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Mach 2.5 with Lites on NetBSD.png
Logging into a Mach/Lites/NetBSD system
Type: Multitasking, multiuser
Creator: CMU
Architecture: m68k, i386, POWER, HPPA, Sparc
Current Version: 3.0 (1994)
Date Released: 1985

Mach was the microkernel from CMU that popularized the microkernel craze of the late 1980's and into the 1990's. While seen as a dead end effort, it did at the time bring in many new things to the aging Unix kernel. Mach, based loosely on BSD was a low level kernel adding threads insteads of forked processes, and had the ability to run on SMP hardware. BSD was then ported back as a user process on top of the Mach micro kernel.

Mach Operating Systems

Some of the operating systems that used Mach were NeXTSTEP/OPENSTEP & OSF/1. The GNU Hurd project also used Mach at one point before abandoning it for L4. There was even some 'free' verions of Mach that started to ship after the opening up of the BSD source code.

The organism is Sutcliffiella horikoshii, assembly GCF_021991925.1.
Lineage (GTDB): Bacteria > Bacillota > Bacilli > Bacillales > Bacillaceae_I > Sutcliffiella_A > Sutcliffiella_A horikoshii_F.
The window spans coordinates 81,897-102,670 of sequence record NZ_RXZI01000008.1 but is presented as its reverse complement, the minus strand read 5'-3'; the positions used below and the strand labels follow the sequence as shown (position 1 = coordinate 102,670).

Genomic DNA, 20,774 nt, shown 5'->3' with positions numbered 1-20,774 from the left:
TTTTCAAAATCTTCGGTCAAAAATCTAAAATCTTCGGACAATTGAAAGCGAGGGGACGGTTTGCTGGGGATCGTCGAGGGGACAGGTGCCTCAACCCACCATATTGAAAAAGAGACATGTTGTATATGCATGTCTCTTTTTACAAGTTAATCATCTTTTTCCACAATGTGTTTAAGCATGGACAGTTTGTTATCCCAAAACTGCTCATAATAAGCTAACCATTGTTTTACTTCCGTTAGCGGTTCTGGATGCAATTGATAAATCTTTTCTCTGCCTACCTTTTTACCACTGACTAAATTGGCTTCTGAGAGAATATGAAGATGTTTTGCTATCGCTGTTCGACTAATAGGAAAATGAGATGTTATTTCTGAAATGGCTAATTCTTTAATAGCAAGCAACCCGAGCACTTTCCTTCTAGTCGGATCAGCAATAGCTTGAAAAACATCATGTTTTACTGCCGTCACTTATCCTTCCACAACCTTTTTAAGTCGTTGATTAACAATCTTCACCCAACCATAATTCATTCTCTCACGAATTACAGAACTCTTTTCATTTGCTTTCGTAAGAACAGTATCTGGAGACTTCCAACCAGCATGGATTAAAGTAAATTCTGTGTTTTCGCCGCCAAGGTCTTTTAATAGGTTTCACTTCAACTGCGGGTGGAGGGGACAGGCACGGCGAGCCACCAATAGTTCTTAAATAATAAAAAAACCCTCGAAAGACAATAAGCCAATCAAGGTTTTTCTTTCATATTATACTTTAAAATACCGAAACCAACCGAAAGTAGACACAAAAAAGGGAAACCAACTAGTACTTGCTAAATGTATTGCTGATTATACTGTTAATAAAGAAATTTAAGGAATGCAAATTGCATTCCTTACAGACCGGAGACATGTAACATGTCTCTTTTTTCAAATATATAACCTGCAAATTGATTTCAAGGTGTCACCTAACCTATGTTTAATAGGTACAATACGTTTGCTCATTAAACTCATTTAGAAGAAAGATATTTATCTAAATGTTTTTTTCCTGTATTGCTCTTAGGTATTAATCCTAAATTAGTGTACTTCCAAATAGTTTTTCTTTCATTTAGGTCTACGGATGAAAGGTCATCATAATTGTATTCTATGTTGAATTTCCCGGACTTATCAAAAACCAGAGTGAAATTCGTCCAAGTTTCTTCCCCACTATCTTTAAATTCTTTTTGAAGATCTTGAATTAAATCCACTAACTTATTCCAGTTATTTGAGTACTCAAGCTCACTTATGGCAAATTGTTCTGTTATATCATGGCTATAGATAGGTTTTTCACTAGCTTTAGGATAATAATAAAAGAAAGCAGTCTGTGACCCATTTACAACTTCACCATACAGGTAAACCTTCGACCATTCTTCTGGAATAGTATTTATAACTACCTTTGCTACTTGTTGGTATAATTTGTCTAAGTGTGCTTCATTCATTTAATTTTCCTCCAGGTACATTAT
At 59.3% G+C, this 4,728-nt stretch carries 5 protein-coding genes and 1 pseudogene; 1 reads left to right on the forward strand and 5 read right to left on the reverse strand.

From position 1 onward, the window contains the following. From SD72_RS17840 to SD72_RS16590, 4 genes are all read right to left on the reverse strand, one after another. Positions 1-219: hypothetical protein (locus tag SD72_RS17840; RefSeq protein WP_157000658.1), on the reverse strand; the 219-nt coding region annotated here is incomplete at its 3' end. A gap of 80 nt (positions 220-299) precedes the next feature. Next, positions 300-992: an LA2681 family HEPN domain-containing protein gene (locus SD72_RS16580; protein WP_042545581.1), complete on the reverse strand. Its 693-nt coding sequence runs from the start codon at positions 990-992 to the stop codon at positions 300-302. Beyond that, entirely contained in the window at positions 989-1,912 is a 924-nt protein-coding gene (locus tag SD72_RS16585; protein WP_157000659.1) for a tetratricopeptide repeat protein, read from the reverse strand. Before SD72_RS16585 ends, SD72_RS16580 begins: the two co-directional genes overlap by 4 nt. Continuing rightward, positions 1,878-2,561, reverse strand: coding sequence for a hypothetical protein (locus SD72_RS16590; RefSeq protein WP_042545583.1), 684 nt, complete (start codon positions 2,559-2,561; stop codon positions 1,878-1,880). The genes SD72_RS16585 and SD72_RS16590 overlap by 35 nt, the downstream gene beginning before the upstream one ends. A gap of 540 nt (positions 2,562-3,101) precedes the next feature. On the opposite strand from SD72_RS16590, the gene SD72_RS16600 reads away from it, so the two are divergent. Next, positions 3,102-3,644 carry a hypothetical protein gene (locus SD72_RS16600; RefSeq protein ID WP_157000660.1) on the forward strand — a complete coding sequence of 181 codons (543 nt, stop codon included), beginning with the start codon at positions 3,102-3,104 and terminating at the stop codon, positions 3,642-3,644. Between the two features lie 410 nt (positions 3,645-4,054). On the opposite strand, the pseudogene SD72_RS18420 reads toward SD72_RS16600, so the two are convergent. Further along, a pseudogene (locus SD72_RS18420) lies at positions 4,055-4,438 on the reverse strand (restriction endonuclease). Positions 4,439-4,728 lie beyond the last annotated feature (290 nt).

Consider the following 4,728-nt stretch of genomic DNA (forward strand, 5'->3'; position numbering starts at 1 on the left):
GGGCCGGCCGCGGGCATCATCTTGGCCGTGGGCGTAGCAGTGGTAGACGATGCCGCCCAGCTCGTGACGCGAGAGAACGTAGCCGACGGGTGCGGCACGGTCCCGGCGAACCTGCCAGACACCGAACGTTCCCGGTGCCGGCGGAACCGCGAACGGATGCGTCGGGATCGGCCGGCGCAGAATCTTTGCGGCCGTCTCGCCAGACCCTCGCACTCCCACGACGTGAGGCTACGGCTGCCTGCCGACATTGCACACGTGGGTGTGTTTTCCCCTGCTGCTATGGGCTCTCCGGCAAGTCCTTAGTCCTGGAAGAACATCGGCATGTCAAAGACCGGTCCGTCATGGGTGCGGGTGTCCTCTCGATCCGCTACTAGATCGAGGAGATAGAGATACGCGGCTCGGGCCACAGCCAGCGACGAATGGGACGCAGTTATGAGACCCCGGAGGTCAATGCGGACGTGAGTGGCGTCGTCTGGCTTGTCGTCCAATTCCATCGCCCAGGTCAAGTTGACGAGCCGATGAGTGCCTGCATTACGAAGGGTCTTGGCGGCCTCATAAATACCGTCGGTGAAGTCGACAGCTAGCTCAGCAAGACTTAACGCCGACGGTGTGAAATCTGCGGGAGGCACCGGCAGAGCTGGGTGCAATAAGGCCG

After 1994 Mach 3.0 was picked up by the University of Utah, who released Mach 4.0, and the OSKit. Then they focused on L4.

The GNU project had taken a version of Mach, and used the GNU license to 'gnu-ify' mach and produce GNUMach. While Windows NT may share design ideas with Mach, it is NOT a derived Mach microkernel.


Mach could run various 'server' programs that would then provide an operating system personality to the user.


4.4 BSD subsystem. It was pulled at the start of the lawsuit


BSD Net/2 subsystem


One of the more popular servers was Lites. It was a BSD based personality that could then run early versions of NetBSD & FreeBSD.

There was also a msdos subsystem


Mach was seen as unnecesary as its main idea of running multiple servers hardly ever happened. Most projects based on Mach only ran a single server. Also every time a program made a system call it had to transition through the kernel to talk to the 'server' process, which had to go thru Mach again to do whatever it was, then back to the server, then thru Mach again to talk to the program. The overhead of the system call was was significant, and a way was never developed to bring the LPC calls down to something comparable to an older monolithic style OS. This is why XNU (the Nextstep/Openstep/Darwin/OSX kernel) used Mach as a library rather then as a full blown microkernel.

The rise of Linux also showed that a re-structured monolithic kernel could not only scale on SMP hardware, but could remain portable.

Getting it to run

Installing Mach on the PC is not a task for the timid. It is VERY involved and difficult. I have decided to provide an image here. I may document the install later, but it is extremly complex.